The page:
Rocks, smoke bombs and other projectiles were seen being thrown at English and Scottish vessels by a flotilla of rival French boats in the Bay of Seine off the coast of Normandy in the early hours of Tuesday morning.
The skirmish has been branded “clear piracy” by the Scottish White Fish Producers Association, as the British were harvesting the fishing grounds entirely legally when they came under attack.
But Britain’s National Federation of Fishermen’s Organisations (NFFO) has appealed for calm.
“We have raised the matter with the British government and asked for protection for our vessels, which are fishing legitimately,” said Barrie Deas, the NNFO’s chief executive.
“The deeper issues behind the clashes should be settled by talking around the table, not on the high seas where people could be hurt.”
While France only permits commercial scallop fishing between 1 October and 15 May to reduce the impact on its shellfish population, British fishermen are under no such restriction, which has become a source of grievance that has led to accusations of the UK “pillaging” vital supplies of what is an important regional export product.
Tensions over the issue have rumbled on for the past 15 years, with the last major blow-up taking place 15 miles off the coast of Le Harve on 10 October 2012, when 40 French boats cornered their rivals, attempting to ram them and throwing rocks and nets with a view to damaging their propellers and engines.
An English rugby shirt was even burnt as a provocation, according to Channel 4 News.
The Frenchmen justified their aggression by insisting the British had drifted 12 miles inside an exclusion zone demarcated by the EU’s Common Fisheries Policy, an accusation hotly refuted by the opposing side.
The French Coast Guard was criticised for failing to intervene but argued the conflict had taken place outside French territorial waters, meaning it had no jurisdiction. Both sides called on their respective navies to restore the peace.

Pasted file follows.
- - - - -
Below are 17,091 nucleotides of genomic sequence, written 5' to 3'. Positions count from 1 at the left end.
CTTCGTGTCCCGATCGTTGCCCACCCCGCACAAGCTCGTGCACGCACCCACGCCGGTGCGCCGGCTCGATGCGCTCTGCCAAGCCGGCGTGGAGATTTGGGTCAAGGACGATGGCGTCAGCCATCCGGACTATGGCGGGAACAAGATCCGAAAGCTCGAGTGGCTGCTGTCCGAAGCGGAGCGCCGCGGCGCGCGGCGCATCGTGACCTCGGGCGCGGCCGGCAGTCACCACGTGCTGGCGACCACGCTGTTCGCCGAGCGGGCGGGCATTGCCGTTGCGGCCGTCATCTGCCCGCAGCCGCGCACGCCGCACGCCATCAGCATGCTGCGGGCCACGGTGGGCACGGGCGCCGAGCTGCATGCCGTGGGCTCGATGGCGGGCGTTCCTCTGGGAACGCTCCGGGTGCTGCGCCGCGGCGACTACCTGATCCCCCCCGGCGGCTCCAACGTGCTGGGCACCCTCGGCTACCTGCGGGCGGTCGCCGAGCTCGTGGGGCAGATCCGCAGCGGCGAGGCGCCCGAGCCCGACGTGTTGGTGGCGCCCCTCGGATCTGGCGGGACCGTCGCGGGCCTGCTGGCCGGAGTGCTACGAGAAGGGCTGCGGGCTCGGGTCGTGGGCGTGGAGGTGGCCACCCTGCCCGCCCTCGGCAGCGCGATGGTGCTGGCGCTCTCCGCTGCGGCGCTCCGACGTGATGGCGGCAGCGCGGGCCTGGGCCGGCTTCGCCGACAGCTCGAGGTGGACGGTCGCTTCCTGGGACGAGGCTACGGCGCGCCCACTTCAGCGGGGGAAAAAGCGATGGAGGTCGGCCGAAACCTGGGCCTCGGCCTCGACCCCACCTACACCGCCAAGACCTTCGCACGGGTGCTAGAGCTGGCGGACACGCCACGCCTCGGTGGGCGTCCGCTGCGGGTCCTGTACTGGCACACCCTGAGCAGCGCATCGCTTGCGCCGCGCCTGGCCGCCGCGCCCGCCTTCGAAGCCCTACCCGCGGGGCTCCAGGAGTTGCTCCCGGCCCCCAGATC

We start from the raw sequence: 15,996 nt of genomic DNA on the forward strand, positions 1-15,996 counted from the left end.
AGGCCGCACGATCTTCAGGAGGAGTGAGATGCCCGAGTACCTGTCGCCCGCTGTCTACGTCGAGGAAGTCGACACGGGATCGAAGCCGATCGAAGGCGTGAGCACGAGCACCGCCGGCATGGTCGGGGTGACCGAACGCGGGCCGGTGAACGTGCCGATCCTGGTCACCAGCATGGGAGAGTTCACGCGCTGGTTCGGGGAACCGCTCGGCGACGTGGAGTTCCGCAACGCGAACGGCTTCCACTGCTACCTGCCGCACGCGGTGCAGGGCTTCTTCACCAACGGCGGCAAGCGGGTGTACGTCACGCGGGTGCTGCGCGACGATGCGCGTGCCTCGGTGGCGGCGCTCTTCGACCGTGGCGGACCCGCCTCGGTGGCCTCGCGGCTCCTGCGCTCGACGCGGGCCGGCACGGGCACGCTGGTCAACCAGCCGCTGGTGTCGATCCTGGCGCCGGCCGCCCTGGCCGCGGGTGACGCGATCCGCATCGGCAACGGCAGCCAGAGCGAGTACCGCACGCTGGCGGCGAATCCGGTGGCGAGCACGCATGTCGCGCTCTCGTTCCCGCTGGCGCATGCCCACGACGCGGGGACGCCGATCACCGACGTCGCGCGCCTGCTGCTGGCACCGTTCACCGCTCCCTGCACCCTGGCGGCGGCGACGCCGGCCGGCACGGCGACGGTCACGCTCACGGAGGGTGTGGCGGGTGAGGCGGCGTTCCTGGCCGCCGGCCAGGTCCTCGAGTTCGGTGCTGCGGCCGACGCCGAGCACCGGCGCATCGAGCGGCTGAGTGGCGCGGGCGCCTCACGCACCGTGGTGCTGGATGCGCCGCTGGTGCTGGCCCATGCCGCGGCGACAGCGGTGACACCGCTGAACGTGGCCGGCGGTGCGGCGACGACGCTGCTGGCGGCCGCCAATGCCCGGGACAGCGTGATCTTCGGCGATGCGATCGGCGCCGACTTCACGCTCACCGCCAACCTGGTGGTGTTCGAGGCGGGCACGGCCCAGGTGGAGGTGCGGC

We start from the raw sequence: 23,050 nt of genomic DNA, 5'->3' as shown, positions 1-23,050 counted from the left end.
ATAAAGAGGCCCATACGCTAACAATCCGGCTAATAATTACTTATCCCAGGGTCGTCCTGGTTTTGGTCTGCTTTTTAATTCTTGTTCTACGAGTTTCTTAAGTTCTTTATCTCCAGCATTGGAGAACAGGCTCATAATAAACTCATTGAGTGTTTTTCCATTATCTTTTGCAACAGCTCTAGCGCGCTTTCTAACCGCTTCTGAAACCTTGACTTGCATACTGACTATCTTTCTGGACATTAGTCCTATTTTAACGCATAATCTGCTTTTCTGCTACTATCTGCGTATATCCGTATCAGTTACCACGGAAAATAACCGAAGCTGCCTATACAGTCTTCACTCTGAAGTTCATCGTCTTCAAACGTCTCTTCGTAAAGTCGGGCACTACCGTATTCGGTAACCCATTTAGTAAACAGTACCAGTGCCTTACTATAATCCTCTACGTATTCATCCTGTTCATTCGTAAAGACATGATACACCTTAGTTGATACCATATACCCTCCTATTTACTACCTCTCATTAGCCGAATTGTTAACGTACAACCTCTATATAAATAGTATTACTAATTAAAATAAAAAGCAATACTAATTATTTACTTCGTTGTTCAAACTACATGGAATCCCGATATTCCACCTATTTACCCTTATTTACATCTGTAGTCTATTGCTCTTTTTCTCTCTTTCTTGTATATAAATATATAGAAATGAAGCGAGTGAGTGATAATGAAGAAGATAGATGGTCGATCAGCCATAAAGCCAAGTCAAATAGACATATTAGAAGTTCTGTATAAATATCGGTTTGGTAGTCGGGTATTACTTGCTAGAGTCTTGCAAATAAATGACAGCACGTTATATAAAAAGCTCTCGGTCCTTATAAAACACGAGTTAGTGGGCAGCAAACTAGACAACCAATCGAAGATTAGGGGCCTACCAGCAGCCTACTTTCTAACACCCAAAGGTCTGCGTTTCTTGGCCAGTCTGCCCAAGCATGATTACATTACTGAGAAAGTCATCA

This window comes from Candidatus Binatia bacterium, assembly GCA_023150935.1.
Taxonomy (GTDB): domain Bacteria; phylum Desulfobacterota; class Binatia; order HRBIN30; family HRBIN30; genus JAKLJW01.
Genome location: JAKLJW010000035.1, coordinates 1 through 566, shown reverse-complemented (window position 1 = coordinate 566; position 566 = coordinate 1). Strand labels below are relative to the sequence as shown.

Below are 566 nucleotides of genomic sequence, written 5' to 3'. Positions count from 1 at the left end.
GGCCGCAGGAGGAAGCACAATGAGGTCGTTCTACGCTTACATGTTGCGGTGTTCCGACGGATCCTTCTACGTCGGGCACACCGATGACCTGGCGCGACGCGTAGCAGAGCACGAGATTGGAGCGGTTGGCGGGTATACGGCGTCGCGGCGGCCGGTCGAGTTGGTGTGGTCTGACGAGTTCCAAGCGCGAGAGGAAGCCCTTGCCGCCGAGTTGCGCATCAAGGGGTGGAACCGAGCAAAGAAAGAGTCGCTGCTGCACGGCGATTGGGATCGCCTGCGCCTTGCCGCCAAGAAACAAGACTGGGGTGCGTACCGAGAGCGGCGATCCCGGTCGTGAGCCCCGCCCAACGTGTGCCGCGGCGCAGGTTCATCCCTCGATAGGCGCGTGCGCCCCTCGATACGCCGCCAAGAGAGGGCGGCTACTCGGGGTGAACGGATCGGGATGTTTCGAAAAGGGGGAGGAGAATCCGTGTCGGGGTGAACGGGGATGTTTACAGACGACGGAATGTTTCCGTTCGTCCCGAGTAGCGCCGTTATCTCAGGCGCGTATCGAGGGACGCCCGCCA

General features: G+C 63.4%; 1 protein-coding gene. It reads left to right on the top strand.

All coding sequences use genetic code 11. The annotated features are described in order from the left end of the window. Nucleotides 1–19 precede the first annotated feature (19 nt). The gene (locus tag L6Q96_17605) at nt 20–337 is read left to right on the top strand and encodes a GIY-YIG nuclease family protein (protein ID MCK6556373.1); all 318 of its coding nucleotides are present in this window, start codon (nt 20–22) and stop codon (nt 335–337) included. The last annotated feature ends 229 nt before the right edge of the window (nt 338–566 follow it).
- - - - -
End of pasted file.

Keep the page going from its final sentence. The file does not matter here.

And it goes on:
Since that time, an uneasy truce has held after the UK agreed to keep larger boats away from French waters in exchange for additional access rights.
Commercial fishing is big business and Britain has had a number of other heated encounters with rivals over the years.
The Cherbourg Dispute of late March and early April 1993 saw the UK again exchanging angry words with its neighbour over crab fishing in the Channel Islands.
The Cod Wars - only slightly less tense than the age of mutually-assured destruction with which it coincided - saw Britain at odds with Iceland throughout the 1950s and 1970s over cod and whitefish in the North Atlantic.
The Royal Navy did deploy 37 warships to protect British interests during a period in which the Icelandic Coast Guard used net cutters to severe trawlers' hauls and rifle fire was seen, indicating just how seriously the feud was taken.
Britain almost went to war with Russia over an assault on its fisherman in 1904 as a result of the Dogger Bank Incident, when Russian warships mistook North Sea fisherman for hostile Japanese ships in thick fog and opened fire.
Britain has been in dispute with France over Channel fishing since at least the end of the Napoleonic Wars in 1815, after which French fishermen capitalised on the peace and a lack of clear laws to dominate commercial trawling along the Kent and Sussex coasts, prompting a select committee investigation in the House of Commons in 1833.
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